Wednesday, March 24, 2010

Six Things Not To Do When Pitching for VC

Here are six common sense pitching tips I gleaned from various SXSW discussions. Hope they come in handy.

1. Leave the jargon at the door. The folks that you are pitching have to hear dozens of pitches a week. A buzzword that sounds hot to you, sounds obnoxious and stale to them. Keep it simple and just explain why your business model is great.

2. Ask everyone for advice, but DON'T take it all. When you are fleshing out your business, you should bounce it off of as many smart people as you can. Potential investors. Potential mentors and peers. Potential employees and co-founders. Potential drinking buddies. Who knows where you will gain insight. Generally, you shouldn't worry too much about someone stealing your idea. In the consumer-facing internet space, just about every company has at least three clones out there somewhere. (Obviously, in some sectors where IP is paramount, you should disregard this advice, e.g. Life Sciences, Cleantech, etc.). What will make you successful is your team and their ability to execute on the idea, iterate quickly and pivot when necessary. More feedback is better. But, don't feel the need to incorporate everything everyone says. Show your founders intuition and filter the good from the bad. The only thing worse than a half-baked idea is a pitch deck suffering from feature bloat. Which leads to ...

3. Keep your pitch short and sweet. Don't let it get longer than 20 to 30 minutes and 10 to 15 slides. If you feel like you need more than that, then consider the possibility that you need to learn more about the essence of your business. Work on refining it.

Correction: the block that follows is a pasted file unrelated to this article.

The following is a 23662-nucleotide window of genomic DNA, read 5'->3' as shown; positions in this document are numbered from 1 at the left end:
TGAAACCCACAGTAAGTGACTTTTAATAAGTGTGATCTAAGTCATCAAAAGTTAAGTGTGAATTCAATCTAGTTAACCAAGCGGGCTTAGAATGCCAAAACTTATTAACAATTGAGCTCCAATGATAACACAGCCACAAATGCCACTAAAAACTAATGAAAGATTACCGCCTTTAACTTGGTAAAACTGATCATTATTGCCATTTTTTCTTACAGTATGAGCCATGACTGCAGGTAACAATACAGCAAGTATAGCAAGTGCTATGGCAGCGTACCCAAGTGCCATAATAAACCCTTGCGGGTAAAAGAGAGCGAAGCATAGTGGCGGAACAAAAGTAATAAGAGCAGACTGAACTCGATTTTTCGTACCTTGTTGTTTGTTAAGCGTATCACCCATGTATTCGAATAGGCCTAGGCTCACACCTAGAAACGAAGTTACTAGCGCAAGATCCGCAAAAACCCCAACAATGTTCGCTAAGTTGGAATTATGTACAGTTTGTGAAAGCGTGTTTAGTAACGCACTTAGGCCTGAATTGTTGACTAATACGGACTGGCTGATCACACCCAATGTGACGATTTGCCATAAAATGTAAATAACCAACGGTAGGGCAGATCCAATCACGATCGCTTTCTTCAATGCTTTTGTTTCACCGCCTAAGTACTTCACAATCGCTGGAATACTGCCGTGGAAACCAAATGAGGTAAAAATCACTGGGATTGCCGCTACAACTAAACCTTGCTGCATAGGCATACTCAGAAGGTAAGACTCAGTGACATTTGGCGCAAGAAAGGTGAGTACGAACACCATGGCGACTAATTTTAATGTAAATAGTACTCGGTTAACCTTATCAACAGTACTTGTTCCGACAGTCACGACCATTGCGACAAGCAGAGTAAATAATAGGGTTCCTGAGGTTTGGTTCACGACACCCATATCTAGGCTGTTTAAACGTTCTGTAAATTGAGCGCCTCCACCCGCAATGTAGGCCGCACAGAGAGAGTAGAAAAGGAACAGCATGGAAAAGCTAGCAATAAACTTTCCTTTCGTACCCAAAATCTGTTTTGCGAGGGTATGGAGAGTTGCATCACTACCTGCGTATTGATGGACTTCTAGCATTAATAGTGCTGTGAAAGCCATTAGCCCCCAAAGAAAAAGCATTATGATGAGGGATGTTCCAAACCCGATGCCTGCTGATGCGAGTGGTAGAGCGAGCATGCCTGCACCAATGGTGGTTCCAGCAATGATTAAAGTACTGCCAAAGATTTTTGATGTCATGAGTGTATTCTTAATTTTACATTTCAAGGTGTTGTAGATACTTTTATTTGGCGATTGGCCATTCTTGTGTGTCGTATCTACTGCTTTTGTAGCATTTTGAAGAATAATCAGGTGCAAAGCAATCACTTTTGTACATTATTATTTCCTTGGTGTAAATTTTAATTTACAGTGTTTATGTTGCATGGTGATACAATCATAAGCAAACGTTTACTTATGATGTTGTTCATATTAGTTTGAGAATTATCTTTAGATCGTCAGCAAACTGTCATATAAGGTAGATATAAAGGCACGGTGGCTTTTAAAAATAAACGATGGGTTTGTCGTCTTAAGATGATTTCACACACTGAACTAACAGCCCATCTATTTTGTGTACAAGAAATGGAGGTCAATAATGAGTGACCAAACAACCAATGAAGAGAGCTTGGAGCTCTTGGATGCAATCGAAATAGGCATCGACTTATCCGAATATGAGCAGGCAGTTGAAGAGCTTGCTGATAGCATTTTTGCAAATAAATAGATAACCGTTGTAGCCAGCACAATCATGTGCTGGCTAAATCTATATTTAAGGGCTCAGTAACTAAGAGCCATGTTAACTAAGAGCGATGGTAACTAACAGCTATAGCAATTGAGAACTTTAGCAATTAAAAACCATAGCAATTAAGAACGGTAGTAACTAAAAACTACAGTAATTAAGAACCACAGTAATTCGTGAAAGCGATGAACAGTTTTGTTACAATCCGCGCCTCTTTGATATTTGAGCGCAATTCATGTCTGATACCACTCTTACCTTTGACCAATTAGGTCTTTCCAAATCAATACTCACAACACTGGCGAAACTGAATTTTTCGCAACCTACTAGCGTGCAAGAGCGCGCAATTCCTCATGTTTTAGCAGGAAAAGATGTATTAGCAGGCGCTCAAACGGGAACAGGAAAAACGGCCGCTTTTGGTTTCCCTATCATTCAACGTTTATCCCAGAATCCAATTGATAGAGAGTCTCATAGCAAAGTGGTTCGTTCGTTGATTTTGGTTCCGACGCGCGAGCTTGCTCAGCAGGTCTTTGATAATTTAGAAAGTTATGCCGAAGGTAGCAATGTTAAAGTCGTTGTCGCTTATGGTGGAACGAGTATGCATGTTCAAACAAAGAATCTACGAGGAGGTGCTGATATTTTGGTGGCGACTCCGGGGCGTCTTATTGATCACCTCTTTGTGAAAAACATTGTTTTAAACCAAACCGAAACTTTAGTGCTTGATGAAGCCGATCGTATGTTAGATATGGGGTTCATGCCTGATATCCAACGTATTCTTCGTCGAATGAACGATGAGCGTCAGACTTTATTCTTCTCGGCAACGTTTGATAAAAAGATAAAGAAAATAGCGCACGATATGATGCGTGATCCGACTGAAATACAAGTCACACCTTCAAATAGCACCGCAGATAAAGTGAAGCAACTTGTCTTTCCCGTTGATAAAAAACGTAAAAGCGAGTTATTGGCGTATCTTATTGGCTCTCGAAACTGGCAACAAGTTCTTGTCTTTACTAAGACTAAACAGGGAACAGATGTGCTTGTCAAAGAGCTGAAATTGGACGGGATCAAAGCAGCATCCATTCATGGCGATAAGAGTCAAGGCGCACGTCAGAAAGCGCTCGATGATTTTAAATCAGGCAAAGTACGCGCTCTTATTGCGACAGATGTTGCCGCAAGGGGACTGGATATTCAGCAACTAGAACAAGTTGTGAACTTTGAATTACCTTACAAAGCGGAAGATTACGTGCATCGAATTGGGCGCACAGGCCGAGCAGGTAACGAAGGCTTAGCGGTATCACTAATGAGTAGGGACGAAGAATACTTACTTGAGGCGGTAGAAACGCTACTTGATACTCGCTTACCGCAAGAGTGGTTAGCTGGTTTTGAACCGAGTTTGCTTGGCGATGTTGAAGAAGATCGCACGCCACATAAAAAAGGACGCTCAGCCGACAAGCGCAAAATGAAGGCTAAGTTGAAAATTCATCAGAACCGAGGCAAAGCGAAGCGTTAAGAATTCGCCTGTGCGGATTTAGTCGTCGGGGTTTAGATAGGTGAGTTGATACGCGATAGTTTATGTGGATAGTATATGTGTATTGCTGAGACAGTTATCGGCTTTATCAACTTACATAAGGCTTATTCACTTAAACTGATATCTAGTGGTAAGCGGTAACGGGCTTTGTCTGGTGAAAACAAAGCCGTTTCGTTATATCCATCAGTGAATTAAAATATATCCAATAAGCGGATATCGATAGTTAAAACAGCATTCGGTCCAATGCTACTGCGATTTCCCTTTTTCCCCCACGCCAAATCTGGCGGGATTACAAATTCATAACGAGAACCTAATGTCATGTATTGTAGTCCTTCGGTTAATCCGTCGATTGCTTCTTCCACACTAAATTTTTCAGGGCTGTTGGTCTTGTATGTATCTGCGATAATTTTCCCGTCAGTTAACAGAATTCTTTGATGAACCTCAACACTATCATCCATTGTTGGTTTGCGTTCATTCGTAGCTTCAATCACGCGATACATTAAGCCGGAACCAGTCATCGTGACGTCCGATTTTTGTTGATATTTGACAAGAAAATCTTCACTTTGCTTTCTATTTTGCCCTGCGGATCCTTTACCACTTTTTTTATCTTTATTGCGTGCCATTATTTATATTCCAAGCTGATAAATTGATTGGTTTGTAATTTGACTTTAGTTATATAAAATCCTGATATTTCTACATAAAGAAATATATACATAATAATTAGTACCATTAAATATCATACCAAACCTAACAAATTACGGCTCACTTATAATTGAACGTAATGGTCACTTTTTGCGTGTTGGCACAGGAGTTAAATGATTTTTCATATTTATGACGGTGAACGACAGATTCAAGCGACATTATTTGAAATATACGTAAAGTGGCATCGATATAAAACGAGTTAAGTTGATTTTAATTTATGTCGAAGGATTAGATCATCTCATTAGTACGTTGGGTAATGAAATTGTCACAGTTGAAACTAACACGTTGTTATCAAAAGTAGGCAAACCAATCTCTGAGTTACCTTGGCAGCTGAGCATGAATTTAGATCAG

4. Don't make unrealistic projections. Everyone needs to do a TAM analysis of some kind or another. And it is incredibly tempting to find a $50billion market and say to yourself, hey, if we only get 3% market share we will be doing $1.5billion a year in revenues. Sweet. Let's be honest here -- that just simply isn't going to happen. And your potential investor knows this. It is much more impressive if you can do a bit of research and leg work to develop your market from the bottom up. You can still come up with some pretty wild projections, but at least you will have established the metrics against which you should be measured.

5. Please don't argue with the person you are pitching. You aren't going to convince them. They don't like it. Really, no one wins here. If you disagree with a point someone is making, let them make it, respectfully disagree, maybe give a cogent counter example, and then agree to move on. You can still have a successful pitch -- and, in fact, you can use the disagreement as a reason for an additional touch. In a few days, you can contact the person you disagreed with and supply them with strong evidentiary support for your position. Data and proof will overcome most doubts. Also, by following up you will show good qualities to the investor, like follow through, sticktoitiveness and initiative. Arguing just irritates people.

6. Don't get hung up on the pre-money valuation. Too many entrepreneurs meet their waterloo over valuation at the A round. Not only is this shortsighted with respect to future rounds, but it may very well cause the entrepreneur to miss other important issues in the current round. With respect to future rounds, keep in mind that you will suffer much more dilution in a down round if the current valuation cannot be sustained, than you will by doing a reasonable pricing now and a much higher pricing in 18 months when you are raising 5 to 10x the capital. With respect to the current round, keep in mind that the base pre-money valuation is only one of several key terms. If you force an investor to raise the pre to a higher level than they are comfortable with, they will just adjust other, more opaque, terms to get their pound of flesh elsewhere. For example, they could increase the size of the option pool, take a multiple liquidation preference, take participating preferred or take an accruing dividend. As a founder, you may very well be better off with a lower pre-money valuation, but with plain vanilla preferred stock terms and a small option pool.

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Dividends and Preferences by Hank Heyming is licensed under a Creative Commons Attribution 3.0 United States License.